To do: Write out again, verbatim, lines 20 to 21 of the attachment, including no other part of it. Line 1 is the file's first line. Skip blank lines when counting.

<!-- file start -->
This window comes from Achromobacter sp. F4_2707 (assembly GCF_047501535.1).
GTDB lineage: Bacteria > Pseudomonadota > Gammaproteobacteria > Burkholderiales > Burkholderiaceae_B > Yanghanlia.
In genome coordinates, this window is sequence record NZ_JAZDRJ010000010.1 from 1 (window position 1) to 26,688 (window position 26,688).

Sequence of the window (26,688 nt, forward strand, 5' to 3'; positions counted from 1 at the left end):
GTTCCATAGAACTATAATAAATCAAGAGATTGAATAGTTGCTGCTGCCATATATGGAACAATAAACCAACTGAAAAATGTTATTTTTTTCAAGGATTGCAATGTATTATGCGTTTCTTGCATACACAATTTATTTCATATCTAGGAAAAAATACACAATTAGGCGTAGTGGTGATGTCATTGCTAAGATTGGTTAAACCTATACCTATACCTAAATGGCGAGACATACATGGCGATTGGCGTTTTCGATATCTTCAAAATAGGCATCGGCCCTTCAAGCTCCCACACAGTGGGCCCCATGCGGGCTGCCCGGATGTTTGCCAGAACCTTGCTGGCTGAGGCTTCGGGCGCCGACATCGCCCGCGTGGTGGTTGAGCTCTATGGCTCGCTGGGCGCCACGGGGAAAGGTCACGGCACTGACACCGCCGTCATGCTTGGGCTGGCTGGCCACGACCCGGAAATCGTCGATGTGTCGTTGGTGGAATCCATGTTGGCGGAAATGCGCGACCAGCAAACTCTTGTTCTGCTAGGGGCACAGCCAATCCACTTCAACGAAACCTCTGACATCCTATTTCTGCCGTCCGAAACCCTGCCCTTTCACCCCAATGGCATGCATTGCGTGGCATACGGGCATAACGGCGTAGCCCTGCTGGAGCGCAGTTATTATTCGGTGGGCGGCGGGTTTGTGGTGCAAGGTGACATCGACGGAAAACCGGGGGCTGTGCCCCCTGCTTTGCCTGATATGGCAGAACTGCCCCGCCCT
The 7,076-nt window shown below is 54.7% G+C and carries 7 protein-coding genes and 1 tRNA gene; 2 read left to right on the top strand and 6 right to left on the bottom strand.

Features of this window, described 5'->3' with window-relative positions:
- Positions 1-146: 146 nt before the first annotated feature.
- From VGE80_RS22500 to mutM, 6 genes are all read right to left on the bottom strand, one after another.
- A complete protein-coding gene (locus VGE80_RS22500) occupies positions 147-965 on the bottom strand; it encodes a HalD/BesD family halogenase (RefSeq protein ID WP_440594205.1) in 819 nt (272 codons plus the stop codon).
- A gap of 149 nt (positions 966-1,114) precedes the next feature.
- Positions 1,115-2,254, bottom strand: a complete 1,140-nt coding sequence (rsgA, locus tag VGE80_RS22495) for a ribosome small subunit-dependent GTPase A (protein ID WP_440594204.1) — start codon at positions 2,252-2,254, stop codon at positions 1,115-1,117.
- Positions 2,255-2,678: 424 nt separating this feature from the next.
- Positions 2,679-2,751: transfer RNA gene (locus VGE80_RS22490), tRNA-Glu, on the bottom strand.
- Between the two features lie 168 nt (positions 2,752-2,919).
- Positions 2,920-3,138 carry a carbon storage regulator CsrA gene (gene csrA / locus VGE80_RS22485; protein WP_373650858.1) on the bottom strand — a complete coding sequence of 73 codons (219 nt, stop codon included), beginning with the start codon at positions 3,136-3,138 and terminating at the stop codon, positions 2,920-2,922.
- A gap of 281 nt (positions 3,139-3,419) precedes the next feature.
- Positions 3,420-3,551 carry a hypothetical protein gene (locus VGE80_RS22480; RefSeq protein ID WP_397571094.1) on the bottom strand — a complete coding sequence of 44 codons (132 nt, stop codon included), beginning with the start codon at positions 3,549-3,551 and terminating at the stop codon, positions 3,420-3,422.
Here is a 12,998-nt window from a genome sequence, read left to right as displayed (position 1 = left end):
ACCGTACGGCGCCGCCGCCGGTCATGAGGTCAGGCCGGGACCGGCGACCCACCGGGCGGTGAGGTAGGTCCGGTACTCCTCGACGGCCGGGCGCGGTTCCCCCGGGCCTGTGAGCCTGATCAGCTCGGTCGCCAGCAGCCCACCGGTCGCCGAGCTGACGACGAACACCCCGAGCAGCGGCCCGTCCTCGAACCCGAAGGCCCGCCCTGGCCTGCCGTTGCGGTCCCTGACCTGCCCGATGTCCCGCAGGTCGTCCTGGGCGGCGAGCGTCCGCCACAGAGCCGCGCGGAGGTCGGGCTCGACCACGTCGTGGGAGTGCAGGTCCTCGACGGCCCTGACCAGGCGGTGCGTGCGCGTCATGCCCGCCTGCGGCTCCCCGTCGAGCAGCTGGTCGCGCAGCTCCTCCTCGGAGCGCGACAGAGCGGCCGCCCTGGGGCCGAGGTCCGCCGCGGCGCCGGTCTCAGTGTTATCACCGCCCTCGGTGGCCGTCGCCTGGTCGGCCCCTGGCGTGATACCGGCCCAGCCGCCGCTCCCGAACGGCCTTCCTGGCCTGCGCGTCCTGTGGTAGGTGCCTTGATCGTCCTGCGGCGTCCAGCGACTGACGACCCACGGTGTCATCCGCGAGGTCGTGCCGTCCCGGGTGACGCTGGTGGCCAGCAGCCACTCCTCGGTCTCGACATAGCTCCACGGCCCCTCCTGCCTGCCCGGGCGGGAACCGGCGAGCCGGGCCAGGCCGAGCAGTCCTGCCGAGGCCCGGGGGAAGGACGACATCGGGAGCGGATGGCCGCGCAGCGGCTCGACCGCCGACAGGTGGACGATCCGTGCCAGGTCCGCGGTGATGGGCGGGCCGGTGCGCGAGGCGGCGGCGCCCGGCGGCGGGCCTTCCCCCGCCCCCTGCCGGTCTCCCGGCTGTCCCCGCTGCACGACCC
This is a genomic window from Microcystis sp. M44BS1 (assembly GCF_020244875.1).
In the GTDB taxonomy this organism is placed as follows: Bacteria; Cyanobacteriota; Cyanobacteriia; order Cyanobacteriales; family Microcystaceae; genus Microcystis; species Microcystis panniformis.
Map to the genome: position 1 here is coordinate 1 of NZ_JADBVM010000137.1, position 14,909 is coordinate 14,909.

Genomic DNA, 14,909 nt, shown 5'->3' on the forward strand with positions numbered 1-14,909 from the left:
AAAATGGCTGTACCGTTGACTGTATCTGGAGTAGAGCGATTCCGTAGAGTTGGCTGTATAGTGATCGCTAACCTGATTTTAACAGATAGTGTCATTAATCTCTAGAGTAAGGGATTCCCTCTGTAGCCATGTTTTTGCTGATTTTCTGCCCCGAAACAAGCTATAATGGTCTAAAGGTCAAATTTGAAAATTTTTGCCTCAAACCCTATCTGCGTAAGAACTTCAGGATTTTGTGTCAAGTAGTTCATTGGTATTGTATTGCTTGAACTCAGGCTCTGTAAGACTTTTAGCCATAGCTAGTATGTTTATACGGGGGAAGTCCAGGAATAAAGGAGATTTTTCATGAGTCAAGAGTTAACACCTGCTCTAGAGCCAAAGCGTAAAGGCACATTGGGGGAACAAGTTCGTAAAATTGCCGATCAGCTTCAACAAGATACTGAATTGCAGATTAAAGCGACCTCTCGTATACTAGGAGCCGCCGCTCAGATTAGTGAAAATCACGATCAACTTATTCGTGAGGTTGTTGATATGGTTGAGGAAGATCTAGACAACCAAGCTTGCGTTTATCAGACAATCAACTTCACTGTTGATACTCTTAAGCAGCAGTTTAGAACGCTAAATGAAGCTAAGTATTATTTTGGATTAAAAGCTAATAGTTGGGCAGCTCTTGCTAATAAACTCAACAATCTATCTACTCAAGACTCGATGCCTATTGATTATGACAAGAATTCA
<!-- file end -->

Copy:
ACCGTACGGCGCCGCCGCCGGTCATGAGGTCAGGCCGGGACCGGCGACCCACCGGGCGGTGAGGTAGGTCCGGTACTCCTCGACGGCCGGGCGCGGTTCCCCCGGGCCTGTGAGCCTGATCAGCTCGGTCGCCAGCAGCCCACCGGTCGCCGAGCTGACGACGAACACCCCGAGCAGCGGCCCGTCCTCGAACCCGAAGGCCCGCCCTGGCCTGCCGTTGCGGTCCCTGACCTGCCCGATGTCCCGCAGGTCGTCCTGGGCGGCGAGCGTCCGCCACAGAGCCGCGCGGAGGTCGGGCTCGACCACGTCGTGGGAGTGCAGGTCCTCGACGGCCCTGACCAGGCGGTGCGTGCGCGTCATGCCCGCCTGCGGCTCCCCGTCGAGCAGCTGGTCGCGCAGCTCCTCCTCGGAGCGCGACAGAGCGGCCGCCCTGGGGCCGAGGTCCGCCGCGGCGCCGGTCTCAGTGTTATCACCGCCCTCGGTGGCCGTCGCCTGGTCGGCCCCTGGCGTGATACCGGCCCAGCCGCCGCTCCCGAACGGCCTTCCTGGCCTGCGCGTCCTGTGGTAGGTGCCTTGATCGTCCTGCGGCGTCCAGCGACTGACGACCCACGGTGTCATCCGCGAGGTCGTGCCGTCCCGGGTGACGCTGGTGGCCAGCAGCCACTCCTCGGTCTCGACATAGCTCCACGGCCCCTCCTGCCTGCCCGGGCGGGAACCGGCGAGCCGGGCCAGGCCGAGCAGTCCTGCCGAGGCCCGGGGGAAGGACGACATCGGGAGCGGATGGCCGCGCAGCGGCTCGACCGCCGACAGGTGGACGATCCGTGCCAGGTCCGCGGTGATGGGCGGGCCGGTGCGCGAGGCGGCGGCGCCCGGCGGCGGGCCTTCCCCCGCCCCCTGCCGGTCTCCCGGCTGTCCCCGCTGCACGACCC
This is a genomic window from Microcystis sp. M44BS1 (assembly GCF_020244875.1).